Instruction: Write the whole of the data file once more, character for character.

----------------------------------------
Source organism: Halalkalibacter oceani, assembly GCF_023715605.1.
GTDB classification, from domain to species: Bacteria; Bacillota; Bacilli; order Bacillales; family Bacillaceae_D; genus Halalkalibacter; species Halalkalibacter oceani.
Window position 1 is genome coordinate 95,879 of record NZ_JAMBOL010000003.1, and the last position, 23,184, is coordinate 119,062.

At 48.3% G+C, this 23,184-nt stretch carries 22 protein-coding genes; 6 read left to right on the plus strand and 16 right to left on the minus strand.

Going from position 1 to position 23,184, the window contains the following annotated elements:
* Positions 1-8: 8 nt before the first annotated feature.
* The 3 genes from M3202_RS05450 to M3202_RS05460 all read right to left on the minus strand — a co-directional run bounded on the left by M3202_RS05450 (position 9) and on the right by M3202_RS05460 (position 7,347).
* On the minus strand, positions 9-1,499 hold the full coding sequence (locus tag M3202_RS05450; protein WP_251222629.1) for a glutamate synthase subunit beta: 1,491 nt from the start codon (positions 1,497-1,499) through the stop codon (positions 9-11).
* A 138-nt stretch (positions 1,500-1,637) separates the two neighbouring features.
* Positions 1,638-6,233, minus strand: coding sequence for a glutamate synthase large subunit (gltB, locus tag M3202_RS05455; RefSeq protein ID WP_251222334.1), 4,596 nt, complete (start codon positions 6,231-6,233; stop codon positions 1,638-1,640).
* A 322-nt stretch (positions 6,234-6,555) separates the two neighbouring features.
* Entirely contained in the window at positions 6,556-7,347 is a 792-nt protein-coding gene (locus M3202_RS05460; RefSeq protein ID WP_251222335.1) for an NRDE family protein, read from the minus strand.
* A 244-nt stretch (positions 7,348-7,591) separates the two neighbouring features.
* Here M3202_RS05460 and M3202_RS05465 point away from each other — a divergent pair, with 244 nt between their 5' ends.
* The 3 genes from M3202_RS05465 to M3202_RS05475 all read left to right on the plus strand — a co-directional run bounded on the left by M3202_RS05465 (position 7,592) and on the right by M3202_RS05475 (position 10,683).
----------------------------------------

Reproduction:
Source organism: Halalkalibacter oceani, assembly GCF_023715605.1.
GTDB classification, from domain to species: Bacteria; Bacillota; Bacilli; order Bacillales; family Bacillaceae_D; genus Halalkalibacter; species Halalkalibacter oceani.
Window position 1 is genome coordinate 95,879 of record NZ_JAMBOL010000003.1, and the last position, 23,184, is coordinate 119,062.

At 48.3% G+C, this 23,184-nt stretch carries 22 protein-coding genes; 6 read left to right on the plus strand and 16 right to left on the minus strand.

Going from position 1 to position 23,184, the window contains the following annotated elements:
* Positions 1-8: 8 nt before the first annotated feature.
* The 3 genes from M3202_RS05450 to M3202_RS05460 all read right to left on the minus strand — a co-directional run bounded on the left by M3202_RS05450 (position 9) and on the right by M3202_RS05460 (position 7,347).
* On the minus strand, positions 9-1,499 hold the full coding sequence (locus tag M3202_RS05450; protein WP_251222629.1) for a glutamate synthase subunit beta: 1,491 nt from the start codon (positions 1,497-1,499) through the stop codon (positions 9-11).
* A 138-nt stretch (positions 1,500-1,637) separates the two neighbouring features.
* Positions 1,638-6,233, minus strand: coding sequence for a glutamate synthase large subunit (gltB, locus tag M3202_RS05455; RefSeq protein ID WP_251222334.1), 4,596 nt, complete (start codon positions 6,231-6,233; stop codon positions 1,638-1,640).
* A 322-nt stretch (positions 6,234-6,555) separates the two neighbouring features.
* Entirely contained in the window at positions 6,556-7,347 is a 792-nt protein-coding gene (locus M3202_RS05460; RefSeq protein ID WP_251222335.1) for an NRDE family protein, read from the minus strand.
* A 244-nt stretch (positions 7,348-7,591) separates the two neighbouring features.
* Here M3202_RS05460 and M3202_RS05465 point away from each other — a divergent pair, with 244 nt between their 5' ends.
* The 3 genes from M3202_RS05465 to M3202_RS05475 all read left to right on the plus strand — a co-directional run bounded on the left by M3202_RS05465 (position 7,592) and on the right by M3202_RS05475 (position 10,683).